Medieval Greek - History and Development - Diglossia

Diglossia

As early as in the Hellenistic period, there was a tendency towards a state of diglossia between the Attic literary language and the constantly developing vernacular Koiné. By late antiquity, the gap had become impossible to ignore. In the Byzantine era, written Greek manifested itself in a whole spectrum of divergent registers, all of which were consciously archaic in comparison with the contemporary spoken vernacular, but in different degrees.

They ranged from a moderately archaic style employed for most every-day writing and based mostly on the written Koiné of the Bible and early Christian literature, to a highly artificial learned style, employed by authors with higher literary ambitions and closely imitating the model of classical Attic, in continuation of the movement of Atticism in late antiquity. At the same time, the spoken vernacular language developed on the basis of earlier spoken Koiné, and reached a stage that in many ways resembles present-day Modern Greek in terms of grammar and phonology by the turn of the first millennium AD. Written literature reflecting this demotic Greek begins to appear around 1100.

Among the preserved literature in the Attic literary language, various forms of historiography take a prominent place. They comprise chronicles as well as classicist, contemporary works of historiography, theological documents, and saints' lives. Poetry can be found in the form of hymns and ecclesiastical poetry. Many of the Byzantine emperors were active writers themselves and wrote chronicles or works on the running of the Byzantine state and strategic or philological works.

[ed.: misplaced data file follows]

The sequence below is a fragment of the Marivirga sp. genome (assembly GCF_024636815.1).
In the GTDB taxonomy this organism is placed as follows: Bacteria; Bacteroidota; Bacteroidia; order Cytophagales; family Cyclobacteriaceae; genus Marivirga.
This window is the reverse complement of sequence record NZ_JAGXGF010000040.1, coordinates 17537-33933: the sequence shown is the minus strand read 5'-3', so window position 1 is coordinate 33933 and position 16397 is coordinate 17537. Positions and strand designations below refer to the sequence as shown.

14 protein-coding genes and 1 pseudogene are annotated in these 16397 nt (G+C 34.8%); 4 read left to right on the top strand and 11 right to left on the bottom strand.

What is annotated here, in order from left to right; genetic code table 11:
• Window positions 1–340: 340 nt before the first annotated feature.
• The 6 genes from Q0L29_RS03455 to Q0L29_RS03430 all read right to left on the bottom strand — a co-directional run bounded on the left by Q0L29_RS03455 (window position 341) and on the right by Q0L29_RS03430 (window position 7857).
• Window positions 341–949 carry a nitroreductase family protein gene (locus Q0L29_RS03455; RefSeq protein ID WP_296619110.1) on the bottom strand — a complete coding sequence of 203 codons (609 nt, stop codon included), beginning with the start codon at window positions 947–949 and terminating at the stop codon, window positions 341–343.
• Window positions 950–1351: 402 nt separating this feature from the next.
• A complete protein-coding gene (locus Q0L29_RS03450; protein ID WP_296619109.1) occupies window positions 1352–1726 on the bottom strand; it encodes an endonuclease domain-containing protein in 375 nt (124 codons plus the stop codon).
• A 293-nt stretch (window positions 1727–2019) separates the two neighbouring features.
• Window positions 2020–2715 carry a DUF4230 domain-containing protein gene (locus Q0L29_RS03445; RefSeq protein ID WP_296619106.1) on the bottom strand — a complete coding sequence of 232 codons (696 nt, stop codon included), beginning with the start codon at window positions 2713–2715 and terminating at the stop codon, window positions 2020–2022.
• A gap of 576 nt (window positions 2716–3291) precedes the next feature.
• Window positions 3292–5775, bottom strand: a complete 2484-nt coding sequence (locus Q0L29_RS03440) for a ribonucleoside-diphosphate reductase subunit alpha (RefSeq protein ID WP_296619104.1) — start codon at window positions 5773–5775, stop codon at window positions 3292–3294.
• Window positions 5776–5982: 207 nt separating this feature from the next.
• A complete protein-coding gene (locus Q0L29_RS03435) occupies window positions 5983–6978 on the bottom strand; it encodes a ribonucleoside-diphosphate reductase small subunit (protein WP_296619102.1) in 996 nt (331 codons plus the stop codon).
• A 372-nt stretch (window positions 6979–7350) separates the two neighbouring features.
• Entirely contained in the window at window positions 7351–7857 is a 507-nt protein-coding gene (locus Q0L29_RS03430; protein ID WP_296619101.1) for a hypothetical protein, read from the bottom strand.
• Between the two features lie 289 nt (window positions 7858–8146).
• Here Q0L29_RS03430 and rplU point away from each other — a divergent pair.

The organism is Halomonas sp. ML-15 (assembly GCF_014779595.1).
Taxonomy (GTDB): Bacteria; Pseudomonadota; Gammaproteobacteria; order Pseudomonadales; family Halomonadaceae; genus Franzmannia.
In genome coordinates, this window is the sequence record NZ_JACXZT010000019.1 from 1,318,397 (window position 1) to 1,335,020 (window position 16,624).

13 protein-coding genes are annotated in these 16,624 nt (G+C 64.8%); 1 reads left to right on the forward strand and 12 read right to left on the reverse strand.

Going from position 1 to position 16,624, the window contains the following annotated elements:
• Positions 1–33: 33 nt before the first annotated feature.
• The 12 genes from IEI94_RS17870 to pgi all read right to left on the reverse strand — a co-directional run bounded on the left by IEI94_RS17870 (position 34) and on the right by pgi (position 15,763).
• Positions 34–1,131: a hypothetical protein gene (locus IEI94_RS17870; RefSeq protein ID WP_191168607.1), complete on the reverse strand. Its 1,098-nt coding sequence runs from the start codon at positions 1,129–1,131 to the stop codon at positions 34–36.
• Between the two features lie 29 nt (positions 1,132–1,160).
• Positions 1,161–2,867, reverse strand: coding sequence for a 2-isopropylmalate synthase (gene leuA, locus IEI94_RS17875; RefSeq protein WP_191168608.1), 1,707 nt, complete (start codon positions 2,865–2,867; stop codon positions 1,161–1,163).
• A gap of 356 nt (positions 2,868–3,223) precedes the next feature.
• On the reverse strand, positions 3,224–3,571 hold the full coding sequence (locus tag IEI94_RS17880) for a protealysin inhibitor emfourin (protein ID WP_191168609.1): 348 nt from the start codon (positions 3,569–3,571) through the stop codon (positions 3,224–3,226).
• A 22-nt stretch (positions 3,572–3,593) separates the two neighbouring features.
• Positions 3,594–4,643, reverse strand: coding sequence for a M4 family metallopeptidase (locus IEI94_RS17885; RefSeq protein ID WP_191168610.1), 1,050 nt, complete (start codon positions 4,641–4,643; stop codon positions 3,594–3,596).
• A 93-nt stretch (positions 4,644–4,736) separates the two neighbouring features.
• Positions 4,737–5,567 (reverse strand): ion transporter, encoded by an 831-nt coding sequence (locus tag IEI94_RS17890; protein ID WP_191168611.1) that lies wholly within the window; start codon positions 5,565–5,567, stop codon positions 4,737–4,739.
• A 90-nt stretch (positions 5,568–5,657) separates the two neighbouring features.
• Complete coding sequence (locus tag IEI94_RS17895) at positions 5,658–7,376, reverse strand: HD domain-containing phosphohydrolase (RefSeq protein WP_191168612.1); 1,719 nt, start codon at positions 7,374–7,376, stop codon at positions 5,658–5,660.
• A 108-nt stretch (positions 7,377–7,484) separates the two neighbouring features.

Furthermore, letters, legal texts, and numerous registers and lists in Medieval Greek exist. Concessions to spoken Greek can be found in literature in the following examples: John Malalas's Chronography from the 6th century, the Chronicle of Theophanes the Confessor (9th century) and the works of Emperor Constantine VII Porphyrogenitus (mid-10th century). These are influenced by the vernacular language of their time in choice of words and idiom, but largely follow the models of written Koine in their morphology and syntax.

The spoken form of Greek was called glossa dēmodēs (γλῶσσα δημώδης, "vernacular Greek"), haploellinikē (ἁπλοελληνική, "basic Greek"), kathomilimenē (καθωμιλημένη, ‘spoken’) or Romaiikē (Ῥωμαιϊκή, "Roman language"). Before the 13th century, examples of texts written in vernacular Greek, are very rare. They are restricted to isolated passages of popular acclamations, sayings, and particularly common or untranslatable formulations which occasionally made their way into Greek literature. Since the end of the 11th century, vernacular Greek poems from the literary realm of Constantinople are documented.

The Digenes Akritas, a collection of heroic sagas from the 12th century that was later collated in a verse epic, was the first literary work completely written in the vernacular. The Greek vernacular verse epic appeared in the 12th century, around the time of the French romance novel, almost as a backlash to the Attic renaissance during the dynasty of the Komnenoi in works like Psellos’s Choreography (in the middle of the 11th century) or the Alexiad, the biography of Emperor Alexios I Komnenos written by his daughter Anna Komnena about a century later. In fifteen-syllable blank verse (versus politicus), the Digenes Akritas deals with both ancient and medieval heroic sagas, but also with stories of animals and plants. The Chronicle of the Morea, a verse chronicle from the 14th century, is unique. It has also been preserved in French, Italian and Aragonese versions, and covers the history of French feudalism on the Peloponnese.

The earliest evidence of prose vernacular Greek exists in some documents from southern Italy written in the tenth century. Later prose literature consists of statute books, chronicles and fragments of religious, historical and medical works. The dualism of literary language and vernacular was to persist until well into the 20th century, when the Greek language question was decided in favor of the vernacular in 1976.

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